As featured on p. 218 of "Bloggers on the Bus," under the name "a MyDD blogger."

Wednesday, January 28, 2009

Limits Of The Imagination On The Banks

Timothy Geithner and the Obama team are promising a revolution, but you know, not too much of a revolution.

Another option is nationalizing individual banks or even the entire banking system. This idea has gained ground since Great Britain effectively nationalized the Royal Bank of Scotland last week, taking a 70 percent ownership stake in it and reportedly considering similar moves in other major banks.

Sweden offers the closest thing to a modern precedent among developed nations. In the early 1990s, amid a steep housing downturn, its government took over the banks. Those that were saddled with the worst assets were corralled into the financial equivalent of a holding pen. This period of financial quarantine eventually ended as the economy rebounded.

Could such nationalization of banks happen here, in the citadel of capitalism? The government seized mortgage finance giants Fannie Mae and Freddie Mac in September, as well as insurance behemoth American International Group.

"I think the appetite for nationalization is just not there," said Nariman Behravesh, the chief economist for forecaster IHS Global Insight in Lexington, Mass.

The Washington Post fleshes this out more, with Larry Summers cool to the idea because "governments make poor bank managers." As I think Atrios said today, so do bank managers!

To date, the government has focused its efforts on offering federal funds to banks in exchange for ownership stakes. But the prices of bank shares are so low now that the government risks owning these firms outright if it makes a major investment of taxpayer money.

Explicit nationalization of financial companies has little support among key Obama officials, sources said. Treasury Secretary Timothy F. Geithner and top White House economic adviser Lawrence Summers think governments make poor bank managers and cannot efficiently manage a vast number of institutions, according to some of their associates.

When your worry is that bank share prices are so low that you might up owning them through investment by accident, I think you've nationalized the banks already. If the word "nationalization" is the sticking point because it's icky and outside the realm of "sensible" opinion, so be it. You can change the word. Just don't ideologically oppose the scenario most likely to work because of its nomenclature.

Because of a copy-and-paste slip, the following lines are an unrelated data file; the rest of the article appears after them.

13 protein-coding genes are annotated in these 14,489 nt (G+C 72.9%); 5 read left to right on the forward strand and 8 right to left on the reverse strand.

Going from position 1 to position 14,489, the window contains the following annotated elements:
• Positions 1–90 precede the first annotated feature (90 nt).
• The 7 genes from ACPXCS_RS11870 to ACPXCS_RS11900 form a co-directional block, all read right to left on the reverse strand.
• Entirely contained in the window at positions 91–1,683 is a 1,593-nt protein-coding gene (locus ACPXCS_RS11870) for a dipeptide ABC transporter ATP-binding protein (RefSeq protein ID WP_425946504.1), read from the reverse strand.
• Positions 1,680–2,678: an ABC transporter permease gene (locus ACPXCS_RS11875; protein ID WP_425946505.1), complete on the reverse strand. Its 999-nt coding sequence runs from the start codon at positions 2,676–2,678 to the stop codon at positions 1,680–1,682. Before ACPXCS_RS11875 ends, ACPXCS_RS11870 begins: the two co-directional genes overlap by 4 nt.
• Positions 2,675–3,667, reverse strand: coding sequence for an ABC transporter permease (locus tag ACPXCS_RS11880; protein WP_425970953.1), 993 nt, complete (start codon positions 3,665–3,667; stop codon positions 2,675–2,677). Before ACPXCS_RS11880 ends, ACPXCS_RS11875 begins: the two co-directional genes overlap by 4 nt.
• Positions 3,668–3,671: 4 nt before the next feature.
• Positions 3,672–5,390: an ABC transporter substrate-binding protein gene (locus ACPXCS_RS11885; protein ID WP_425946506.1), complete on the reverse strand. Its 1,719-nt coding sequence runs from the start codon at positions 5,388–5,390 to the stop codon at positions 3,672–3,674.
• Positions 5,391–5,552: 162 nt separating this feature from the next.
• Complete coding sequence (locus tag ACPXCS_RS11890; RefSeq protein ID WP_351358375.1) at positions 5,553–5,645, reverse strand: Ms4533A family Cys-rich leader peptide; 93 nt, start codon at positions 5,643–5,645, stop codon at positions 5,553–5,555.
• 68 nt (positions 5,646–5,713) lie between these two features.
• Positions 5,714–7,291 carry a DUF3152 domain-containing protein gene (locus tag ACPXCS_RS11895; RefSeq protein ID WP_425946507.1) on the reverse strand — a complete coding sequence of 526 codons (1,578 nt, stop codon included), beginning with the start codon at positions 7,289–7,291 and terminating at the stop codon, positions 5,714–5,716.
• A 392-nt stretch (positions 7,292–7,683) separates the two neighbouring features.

The point is, our "elites" -- those who, as Jay Rosen notes, determine the "sphere of legitimate controversy," place the views of people like me on the very edge (if we're considered within the sphere at all, and frequently we aren't). And everything to the "left" of that is considered in the "sphere of deviance," which means that an enormous swath of ideas and human history, and most certainly "socialism," has been purged from realm of legitimate contemplation [...]

So what does this mean? Well, events have compelled us to consider a course of action that is outside the realm of acceptable debate. Even those Pete Peterson jokers, whose obsessive desire to privatize social security make you want to roll your eyes and shout "get a room," acknowledge that “the case for full nationalization is far stronger now than it was a few months ago." It's not a new idea -- people like Dean Baker, Ian Welsh and a host of others have been saying it for a while.

But as Krugman notes, we will probably first have a host of expensive, unsuccessful "new voodoo" schemes because "Washington remains deathly afraid of the N-word."

Thanks to the collective wankery of those who dictate what is and isn't fit for discussion, we now have no way to reasonably contemplate a measure that could prevent our further economic slide. We'll probably throw a bunch of money at things that won't work before reality forces us to accept a course of action we can't talk about.

It's absurd. Even wankers like Clive Crook have unburdened themselves from the confines of "serious" debate and called for nationalization, because there's simply nothing left in the policy toolkit. The banks killed themselves. Taxpayers are going to have to pay for it, so they might as well get ownership in the process instead of paying far more than the assets of the banks are worth because nobody wanted to say the dreaded "N-word."

Matt Yglesias is on target with this: "When you’re talking about a problem of widespread bank insolvency that’s produced a global depression, then it doesn’t make a ton of sense to be worried about impairing the quality of bank management."

...See also Steve Clemons.

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